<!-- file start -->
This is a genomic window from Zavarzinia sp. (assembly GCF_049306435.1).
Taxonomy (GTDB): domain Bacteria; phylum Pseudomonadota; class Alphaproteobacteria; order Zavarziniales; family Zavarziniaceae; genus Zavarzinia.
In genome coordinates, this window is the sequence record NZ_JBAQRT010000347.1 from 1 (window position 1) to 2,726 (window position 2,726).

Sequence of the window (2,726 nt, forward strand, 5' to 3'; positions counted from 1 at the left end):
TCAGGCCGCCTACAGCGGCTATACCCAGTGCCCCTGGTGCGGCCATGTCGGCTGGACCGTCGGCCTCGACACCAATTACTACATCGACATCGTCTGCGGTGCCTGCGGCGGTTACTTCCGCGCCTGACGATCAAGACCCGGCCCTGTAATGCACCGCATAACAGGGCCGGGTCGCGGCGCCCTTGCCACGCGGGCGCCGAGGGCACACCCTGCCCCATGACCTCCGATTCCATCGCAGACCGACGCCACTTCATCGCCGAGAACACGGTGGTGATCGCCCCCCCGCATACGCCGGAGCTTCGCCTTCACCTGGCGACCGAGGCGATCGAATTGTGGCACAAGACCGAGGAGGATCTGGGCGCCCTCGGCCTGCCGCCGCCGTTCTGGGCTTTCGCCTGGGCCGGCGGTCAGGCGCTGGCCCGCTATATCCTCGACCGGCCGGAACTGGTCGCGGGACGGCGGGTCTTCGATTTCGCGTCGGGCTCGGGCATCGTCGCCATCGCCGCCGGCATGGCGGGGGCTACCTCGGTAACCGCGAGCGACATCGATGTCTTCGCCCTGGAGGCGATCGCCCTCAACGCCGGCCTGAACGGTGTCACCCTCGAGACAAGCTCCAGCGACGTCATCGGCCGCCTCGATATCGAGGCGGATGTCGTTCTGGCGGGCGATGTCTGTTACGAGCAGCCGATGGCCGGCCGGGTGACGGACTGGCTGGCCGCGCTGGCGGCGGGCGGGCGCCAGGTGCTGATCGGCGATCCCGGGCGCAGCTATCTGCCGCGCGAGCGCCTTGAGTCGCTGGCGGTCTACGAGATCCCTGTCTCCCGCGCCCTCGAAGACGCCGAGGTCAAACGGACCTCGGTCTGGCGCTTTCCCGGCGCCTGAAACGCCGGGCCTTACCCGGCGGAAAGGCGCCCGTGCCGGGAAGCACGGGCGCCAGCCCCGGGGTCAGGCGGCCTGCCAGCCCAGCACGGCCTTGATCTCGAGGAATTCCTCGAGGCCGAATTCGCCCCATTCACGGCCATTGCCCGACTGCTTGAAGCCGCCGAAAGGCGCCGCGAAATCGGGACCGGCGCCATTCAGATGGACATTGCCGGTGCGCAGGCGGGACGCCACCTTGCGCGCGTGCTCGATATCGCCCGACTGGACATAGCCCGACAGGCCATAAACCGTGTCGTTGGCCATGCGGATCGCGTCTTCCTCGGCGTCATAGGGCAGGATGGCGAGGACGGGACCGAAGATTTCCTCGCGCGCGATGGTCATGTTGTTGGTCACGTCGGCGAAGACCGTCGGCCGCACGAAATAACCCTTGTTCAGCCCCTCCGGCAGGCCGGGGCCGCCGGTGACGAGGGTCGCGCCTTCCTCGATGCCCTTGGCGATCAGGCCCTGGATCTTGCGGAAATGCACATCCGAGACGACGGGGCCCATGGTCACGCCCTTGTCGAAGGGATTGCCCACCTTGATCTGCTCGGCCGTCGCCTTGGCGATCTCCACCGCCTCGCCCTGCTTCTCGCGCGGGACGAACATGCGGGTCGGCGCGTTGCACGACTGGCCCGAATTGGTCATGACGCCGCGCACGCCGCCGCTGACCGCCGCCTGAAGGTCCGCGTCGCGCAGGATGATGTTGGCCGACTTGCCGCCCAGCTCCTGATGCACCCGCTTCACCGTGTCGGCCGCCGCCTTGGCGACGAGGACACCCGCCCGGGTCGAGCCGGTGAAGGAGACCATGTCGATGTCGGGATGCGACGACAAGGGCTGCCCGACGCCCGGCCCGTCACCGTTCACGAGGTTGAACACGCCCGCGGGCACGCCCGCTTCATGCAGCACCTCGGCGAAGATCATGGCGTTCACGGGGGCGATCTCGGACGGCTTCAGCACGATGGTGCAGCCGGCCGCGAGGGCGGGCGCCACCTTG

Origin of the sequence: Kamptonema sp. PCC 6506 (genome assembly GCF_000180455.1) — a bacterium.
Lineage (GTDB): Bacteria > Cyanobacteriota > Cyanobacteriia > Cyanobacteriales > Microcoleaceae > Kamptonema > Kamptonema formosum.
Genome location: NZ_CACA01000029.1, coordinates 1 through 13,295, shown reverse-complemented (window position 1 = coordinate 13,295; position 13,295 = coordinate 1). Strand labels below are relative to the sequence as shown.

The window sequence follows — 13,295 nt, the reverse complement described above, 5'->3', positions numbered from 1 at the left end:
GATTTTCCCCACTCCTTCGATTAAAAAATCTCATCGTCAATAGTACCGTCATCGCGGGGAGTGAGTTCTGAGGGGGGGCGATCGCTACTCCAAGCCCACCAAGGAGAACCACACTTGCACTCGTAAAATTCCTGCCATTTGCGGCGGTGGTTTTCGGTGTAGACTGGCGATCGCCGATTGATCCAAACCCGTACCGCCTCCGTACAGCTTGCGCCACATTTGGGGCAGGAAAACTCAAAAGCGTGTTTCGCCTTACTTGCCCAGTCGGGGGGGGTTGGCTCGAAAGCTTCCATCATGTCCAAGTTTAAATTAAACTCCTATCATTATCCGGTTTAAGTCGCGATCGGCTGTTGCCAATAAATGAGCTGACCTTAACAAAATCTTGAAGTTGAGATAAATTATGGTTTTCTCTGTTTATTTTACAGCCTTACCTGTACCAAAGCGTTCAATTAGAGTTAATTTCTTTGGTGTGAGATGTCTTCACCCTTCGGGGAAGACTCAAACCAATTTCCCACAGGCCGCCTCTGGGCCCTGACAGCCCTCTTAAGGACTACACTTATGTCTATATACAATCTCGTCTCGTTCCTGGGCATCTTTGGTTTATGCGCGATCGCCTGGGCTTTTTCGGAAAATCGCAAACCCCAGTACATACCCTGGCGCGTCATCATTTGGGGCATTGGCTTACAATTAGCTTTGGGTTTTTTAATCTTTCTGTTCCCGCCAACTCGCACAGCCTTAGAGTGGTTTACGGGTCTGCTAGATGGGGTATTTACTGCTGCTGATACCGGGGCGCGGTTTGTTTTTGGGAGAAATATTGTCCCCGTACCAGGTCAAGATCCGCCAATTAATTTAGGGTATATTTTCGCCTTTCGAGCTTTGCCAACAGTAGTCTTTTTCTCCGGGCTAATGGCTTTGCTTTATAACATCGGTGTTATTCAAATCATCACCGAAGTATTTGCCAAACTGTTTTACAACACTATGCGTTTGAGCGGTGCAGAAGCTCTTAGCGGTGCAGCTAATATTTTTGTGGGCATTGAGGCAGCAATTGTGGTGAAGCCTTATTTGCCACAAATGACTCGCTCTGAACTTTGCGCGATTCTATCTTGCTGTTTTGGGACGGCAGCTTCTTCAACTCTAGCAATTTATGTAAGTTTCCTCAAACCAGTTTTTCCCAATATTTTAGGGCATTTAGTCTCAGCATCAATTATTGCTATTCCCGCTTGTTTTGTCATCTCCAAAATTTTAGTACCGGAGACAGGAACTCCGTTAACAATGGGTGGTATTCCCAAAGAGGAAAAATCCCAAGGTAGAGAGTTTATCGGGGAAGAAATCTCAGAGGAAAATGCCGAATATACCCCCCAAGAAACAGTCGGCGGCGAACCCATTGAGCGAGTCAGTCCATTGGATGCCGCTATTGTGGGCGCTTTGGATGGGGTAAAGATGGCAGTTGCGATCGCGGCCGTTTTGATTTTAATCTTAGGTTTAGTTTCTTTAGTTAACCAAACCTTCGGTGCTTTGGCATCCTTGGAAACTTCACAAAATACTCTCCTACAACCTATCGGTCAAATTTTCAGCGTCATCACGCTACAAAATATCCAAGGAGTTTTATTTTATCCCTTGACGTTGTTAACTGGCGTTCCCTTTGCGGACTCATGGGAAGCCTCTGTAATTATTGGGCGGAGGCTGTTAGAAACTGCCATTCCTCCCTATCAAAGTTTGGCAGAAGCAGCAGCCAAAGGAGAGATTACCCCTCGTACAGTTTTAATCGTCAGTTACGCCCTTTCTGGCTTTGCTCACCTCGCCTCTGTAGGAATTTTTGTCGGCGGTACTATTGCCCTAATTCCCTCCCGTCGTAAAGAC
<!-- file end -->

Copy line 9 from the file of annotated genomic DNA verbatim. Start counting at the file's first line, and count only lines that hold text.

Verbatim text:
The window sequence follows — 13,295 nt, the reverse complement described above, 5'->3', positions numbered from 1 at the left end: